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A University of Montana-based research initiative today announced the results of its latest survey of outdoor recreation habits and public lands views among Montana voters. The survey’s findings indicate that more than three-quarters of Montanans visited public lands 10 or more times in the past year, and roughly two-thirds regularly camp, hike or run on trails. According to FM3 Research President Dave Metz, one of the two pollsters hired to conduct the survey, those numbers put Montana over the top nationally when it comes to outdoor recreation.
“The state is generally, on most kinds of outdoor recreation, probably 10 to 15 points higher, if not more, in terms of the number of voters who are regularly recreating outdoors and using public lands,” Metz said during a press call Monday, April 13. “Alaska is one other state where I think we’ve seen numbers that are comparable to what we’re seeing in Montana.”
The survey, which has been conducted biennially by the Crown of the Continent and Greater Yellowstone Initiative since 2014, shed light on a host of topics, including the physical and cultural benefits of public lands and outdoor recreation as an economic driver. Of the 500 registered voters polled by phone for the survey, 89% said public lands are helpful to the state’s economy — up from 82% in the initiative’s 2018 survey. The poll was conducted in late March, in the midst of the coronavirus pandemic, leading UM geology professor and initiative director Rick Graetz to speculate that the increase could be a reflection of where the public’s attention is focused at present.
“There was a big bump this year in the number of voters who say public lands are important to the Montana economy, I think because we are super focused on the economic picture right now,” Graetz said. “Consistent with that … we saw huge support this year for Montana’s Office of Outdoor Recreation, and I think that’s because Montanans want to support small businesses, in tough times especially.”
The results also offer a window into voter perceptions of the ongoing political debate over Wilderness Study Areas, a federal designation protecting lands identified as having potential for Wilderness designation. U.S. Sen. Steve Daines and U.S. Rep. Greg Gianforte faced considerable criticism throughout 2018 after both introduced proposals to remove the WSA designation from hundreds of thousands of acres in Montana. Those bills died in late 2018, but the fate of WSAs continues to be a point of concern for many public lands advocates.
The UM initiative’s 2020 survey asked respondents how they felt about seven specific WSAs across Montana. According to the results, 75% said they felt protections should remain the same or be increased. Another 14% said protections should be added in some places and eliminated in others. Only 8% agreed that existing protections should be completely eliminated; in the 2018 survey, 11% sided with eliminating all WSA protections.
“People are starting to realize the value of protecting areas because it allows wildlife to move freely, and people don’t like to see other people, so the more protected landscapes we have, I think people enjoy that,” Graetz said when asked about the decline in support for WSA elimination.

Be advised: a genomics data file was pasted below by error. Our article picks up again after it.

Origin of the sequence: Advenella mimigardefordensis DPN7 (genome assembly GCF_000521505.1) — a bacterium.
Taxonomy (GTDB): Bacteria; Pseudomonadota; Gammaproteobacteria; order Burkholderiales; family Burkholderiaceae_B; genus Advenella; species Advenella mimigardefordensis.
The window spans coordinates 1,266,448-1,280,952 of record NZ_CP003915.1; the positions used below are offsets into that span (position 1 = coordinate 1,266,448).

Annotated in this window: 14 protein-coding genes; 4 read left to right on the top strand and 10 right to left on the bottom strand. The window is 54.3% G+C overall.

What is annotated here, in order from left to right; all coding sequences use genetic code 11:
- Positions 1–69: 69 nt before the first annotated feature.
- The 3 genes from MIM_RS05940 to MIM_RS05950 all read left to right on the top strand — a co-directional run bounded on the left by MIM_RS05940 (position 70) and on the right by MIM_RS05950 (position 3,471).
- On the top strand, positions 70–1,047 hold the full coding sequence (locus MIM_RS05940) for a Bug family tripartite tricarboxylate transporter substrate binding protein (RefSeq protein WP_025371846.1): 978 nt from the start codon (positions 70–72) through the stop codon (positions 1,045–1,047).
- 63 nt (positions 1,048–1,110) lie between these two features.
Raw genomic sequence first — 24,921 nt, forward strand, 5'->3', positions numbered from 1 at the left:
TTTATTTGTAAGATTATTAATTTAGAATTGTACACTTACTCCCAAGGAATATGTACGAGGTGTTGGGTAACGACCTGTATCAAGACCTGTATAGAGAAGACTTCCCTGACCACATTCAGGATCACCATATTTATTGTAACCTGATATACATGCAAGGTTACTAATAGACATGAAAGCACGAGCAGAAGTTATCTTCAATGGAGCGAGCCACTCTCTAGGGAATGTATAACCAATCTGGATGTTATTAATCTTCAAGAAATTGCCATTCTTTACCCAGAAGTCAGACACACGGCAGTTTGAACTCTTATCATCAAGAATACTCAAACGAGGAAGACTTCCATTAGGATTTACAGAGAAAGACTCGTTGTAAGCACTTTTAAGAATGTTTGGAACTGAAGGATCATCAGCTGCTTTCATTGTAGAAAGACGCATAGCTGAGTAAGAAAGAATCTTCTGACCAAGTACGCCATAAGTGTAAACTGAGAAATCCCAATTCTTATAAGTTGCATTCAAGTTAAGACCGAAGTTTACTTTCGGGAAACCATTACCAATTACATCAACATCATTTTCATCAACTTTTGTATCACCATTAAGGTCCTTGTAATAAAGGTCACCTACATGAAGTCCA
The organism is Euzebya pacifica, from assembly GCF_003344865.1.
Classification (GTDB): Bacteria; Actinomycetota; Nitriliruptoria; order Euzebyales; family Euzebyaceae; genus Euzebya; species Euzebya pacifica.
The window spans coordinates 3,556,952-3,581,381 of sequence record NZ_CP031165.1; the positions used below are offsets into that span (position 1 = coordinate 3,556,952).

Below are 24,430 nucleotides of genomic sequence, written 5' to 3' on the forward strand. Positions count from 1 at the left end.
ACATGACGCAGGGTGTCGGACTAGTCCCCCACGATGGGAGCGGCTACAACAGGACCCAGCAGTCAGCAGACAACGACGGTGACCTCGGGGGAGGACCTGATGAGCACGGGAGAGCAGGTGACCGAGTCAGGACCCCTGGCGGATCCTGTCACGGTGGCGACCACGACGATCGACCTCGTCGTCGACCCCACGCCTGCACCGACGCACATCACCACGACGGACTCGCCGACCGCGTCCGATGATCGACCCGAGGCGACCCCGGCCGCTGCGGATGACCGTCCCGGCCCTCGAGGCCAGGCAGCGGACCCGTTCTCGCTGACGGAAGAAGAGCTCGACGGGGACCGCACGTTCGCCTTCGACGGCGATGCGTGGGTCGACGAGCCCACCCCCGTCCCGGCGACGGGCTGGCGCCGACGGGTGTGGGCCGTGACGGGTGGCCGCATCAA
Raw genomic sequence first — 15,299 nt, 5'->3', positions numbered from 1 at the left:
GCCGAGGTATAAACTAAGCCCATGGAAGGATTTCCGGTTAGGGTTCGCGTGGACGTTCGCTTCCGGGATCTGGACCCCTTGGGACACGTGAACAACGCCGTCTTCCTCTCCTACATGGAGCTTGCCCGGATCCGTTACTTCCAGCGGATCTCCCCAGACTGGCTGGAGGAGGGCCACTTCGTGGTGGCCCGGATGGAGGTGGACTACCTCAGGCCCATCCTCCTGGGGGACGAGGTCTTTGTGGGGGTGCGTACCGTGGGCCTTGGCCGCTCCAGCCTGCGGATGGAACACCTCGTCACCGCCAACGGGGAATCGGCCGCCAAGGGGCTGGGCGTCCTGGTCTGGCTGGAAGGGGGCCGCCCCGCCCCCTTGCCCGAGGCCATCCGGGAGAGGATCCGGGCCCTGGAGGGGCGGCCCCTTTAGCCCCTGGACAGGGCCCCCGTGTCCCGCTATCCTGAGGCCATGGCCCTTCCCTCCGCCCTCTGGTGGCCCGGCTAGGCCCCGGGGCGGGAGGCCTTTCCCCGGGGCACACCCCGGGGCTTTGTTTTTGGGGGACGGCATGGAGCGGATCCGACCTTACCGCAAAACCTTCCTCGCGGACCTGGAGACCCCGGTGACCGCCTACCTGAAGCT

The issue also appears to be a bipartisan one, as 57% of Republicans polled said they support increasing WSA protections or maintaining the status quo. Support among Republicans for eliminating WSA protections dropped between the 2018 and 2020 surveys, from 22% to 15%.
“That really cut across partisan lines,” said Lori Weigel with New Bridge Strategy, the other pollster behind the survey. “A majority of Republicans also said that we should keep them as they are or in fact increase protections.”
One new question included in this year’s survey indicates that Montana voters would prefer that elected officials act quickly on matters affecting public lands. Of the total respondents, 39% said they’d like Congress to handle public land proposals within one year, and 27% said such proposals should be handled within six months. Amy Robinson, conservation director for the Montana Wilderness Association, found those results particularly compelling.
“Montanans want to get things done. We’re doers,” Robinson told Montana Free Press Monday. “And that reminds us that we really do want Congress to implement some of these place-based proposals.”
Robinson singled out Sen. Jon Tester’s Blackfoot-Clearwater Stewardship Act as an example. The bill is the result of more than a decade of work by MWA and a host of other state and local entities to enhance conservation protections and outdoor recreation opportunities in the Blackfoot-Clearwater drainage. Tester threw his support behind the proposal in 2009, but it has yet to pass the U.S. Senate despite repeated introductions. That the latest survey shows 75% of Montanans support the bill is no surprise to Robinson. That number has remained consistent in the UM initiative’s surveys since 2016, and MWA continues to use it in advocating the bill’s passage.
“Because the Blackfoot-Clearwater has polled about the same, from 73% to 75% support, for three polls now, we can continue to say that,” Robinson said. “This is consistent support from Montanans that isn’t changing.”